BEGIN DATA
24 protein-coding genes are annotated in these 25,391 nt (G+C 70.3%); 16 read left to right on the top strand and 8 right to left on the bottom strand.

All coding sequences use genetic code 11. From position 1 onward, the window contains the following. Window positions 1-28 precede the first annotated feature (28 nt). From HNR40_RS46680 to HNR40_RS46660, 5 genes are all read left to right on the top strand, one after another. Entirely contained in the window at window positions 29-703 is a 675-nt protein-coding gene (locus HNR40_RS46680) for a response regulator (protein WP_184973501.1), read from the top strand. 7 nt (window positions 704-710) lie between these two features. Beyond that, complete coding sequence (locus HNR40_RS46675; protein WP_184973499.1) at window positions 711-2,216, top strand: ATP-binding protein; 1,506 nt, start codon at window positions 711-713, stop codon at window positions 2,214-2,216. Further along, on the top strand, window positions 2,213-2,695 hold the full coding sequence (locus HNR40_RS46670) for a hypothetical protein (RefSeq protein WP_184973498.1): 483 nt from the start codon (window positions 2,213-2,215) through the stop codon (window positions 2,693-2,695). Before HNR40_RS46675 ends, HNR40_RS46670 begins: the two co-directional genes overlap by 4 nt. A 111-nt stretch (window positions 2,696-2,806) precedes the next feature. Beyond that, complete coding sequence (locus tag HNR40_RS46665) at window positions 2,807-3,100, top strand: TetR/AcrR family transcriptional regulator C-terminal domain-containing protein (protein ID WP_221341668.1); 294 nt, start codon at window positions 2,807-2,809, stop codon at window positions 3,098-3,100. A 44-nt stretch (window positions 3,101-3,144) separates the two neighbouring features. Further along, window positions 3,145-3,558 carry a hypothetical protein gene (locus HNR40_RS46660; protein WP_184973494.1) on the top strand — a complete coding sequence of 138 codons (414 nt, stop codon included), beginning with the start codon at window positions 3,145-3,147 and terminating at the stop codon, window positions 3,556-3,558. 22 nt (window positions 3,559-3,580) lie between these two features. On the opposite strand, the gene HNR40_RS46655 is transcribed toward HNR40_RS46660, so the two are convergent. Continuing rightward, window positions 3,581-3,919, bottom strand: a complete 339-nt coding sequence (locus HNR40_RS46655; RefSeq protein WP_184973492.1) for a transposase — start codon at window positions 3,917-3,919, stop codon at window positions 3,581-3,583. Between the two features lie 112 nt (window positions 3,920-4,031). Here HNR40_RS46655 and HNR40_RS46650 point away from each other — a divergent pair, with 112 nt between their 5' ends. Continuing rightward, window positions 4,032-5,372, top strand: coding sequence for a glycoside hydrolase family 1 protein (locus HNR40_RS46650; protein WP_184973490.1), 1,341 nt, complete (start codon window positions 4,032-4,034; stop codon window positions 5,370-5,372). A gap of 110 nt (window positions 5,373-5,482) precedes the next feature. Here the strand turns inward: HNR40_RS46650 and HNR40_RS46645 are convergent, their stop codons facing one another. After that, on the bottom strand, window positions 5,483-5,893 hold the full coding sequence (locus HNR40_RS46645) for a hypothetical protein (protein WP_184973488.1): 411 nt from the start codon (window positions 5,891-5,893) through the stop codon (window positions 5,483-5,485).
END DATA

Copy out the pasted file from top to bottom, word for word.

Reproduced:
24 protein-coding genes are annotated in these 25,391 nt (G+C 70.3%); 16 read left to right on the top strand and 8 right to left on the bottom strand.

All coding sequences use genetic code 11. From position 1 onward, the window contains the following. Window positions 1-28 precede the first annotated feature (28 nt). From HNR40_RS46680 to HNR40_RS46660, 5 genes are all read left to right on the top strand, one after another. Entirely contained in the window at window positions 29-703 is a 675-nt protein-coding gene (locus HNR40_RS46680) for a response regulator (protein WP_184973501.1), read from the top strand. 7 nt (window positions 704-710) lie between these two features. Beyond that, complete coding sequence (locus HNR40_RS46675; protein WP_184973499.1) at window positions 711-2,216, top strand: ATP-binding protein; 1,506 nt, start codon at window positions 711-713, stop codon at window positions 2,214-2,216. Further along, on the top strand, window positions 2,213-2,695 hold the full coding sequence (locus HNR40_RS46670) for a hypothetical protein (RefSeq protein WP_184973498.1): 483 nt from the start codon (window positions 2,213-2,215) through the stop codon (window positions 2,693-2,695). Before HNR40_RS46675 ends, HNR40_RS46670 begins: the two co-directional genes overlap by 4 nt. A 111-nt stretch (window positions 2,696-2,806) precedes the next feature. Beyond that, complete coding sequence (locus tag HNR40_RS46665) at window positions 2,807-3,100, top strand: TetR/AcrR family transcriptional regulator C-terminal domain-containing protein (protein ID WP_221341668.1); 294 nt, start codon at window positions 2,807-2,809, stop codon at window positions 3,098-3,100. A 44-nt stretch (window positions 3,101-3,144) separates the two neighbouring features. Further along, window positions 3,145-3,558 carry a hypothetical protein gene (locus HNR40_RS46660; protein WP_184973494.1) on the top strand — a complete coding sequence of 138 codons (414 nt, stop codon included), beginning with the start codon at window positions 3,145-3,147 and terminating at the stop codon, window positions 3,556-3,558. 22 nt (window positions 3,559-3,580) lie between these two features. On the opposite strand, the gene HNR40_RS46655 is transcribed toward HNR40_RS46660, so the two are convergent. Continuing rightward, window positions 3,581-3,919, bottom strand: a complete 339-nt coding sequence (locus HNR40_RS46655; RefSeq protein WP_184973492.1) for a transposase — start codon at window positions 3,917-3,919, stop codon at window positions 3,581-3,583. Between the two features lie 112 nt (window positions 3,920-4,031). Here HNR40_RS46655 and HNR40_RS46650 point away from each other — a divergent pair, with 112 nt between their 5' ends. Continuing rightward, window positions 4,032-5,372, top strand: coding sequence for a glycoside hydrolase family 1 protein (locus HNR40_RS46650; protein WP_184973490.1), 1,341 nt, complete (start codon window positions 4,032-4,034; stop codon window positions 5,370-5,372). A gap of 110 nt (window positions 5,373-5,482) precedes the next feature. Here the strand turns inward: HNR40_RS46650 and HNR40_RS46645 are convergent, their stop codons facing one another. After that, on the bottom strand, window positions 5,483-5,893 hold the full coding sequence (locus HNR40_RS46645) for a hypothetical protein (protein WP_184973488.1): 411 nt from the start codon (window positions 5,891-5,893) through the stop codon (window positions 5,483-5,485).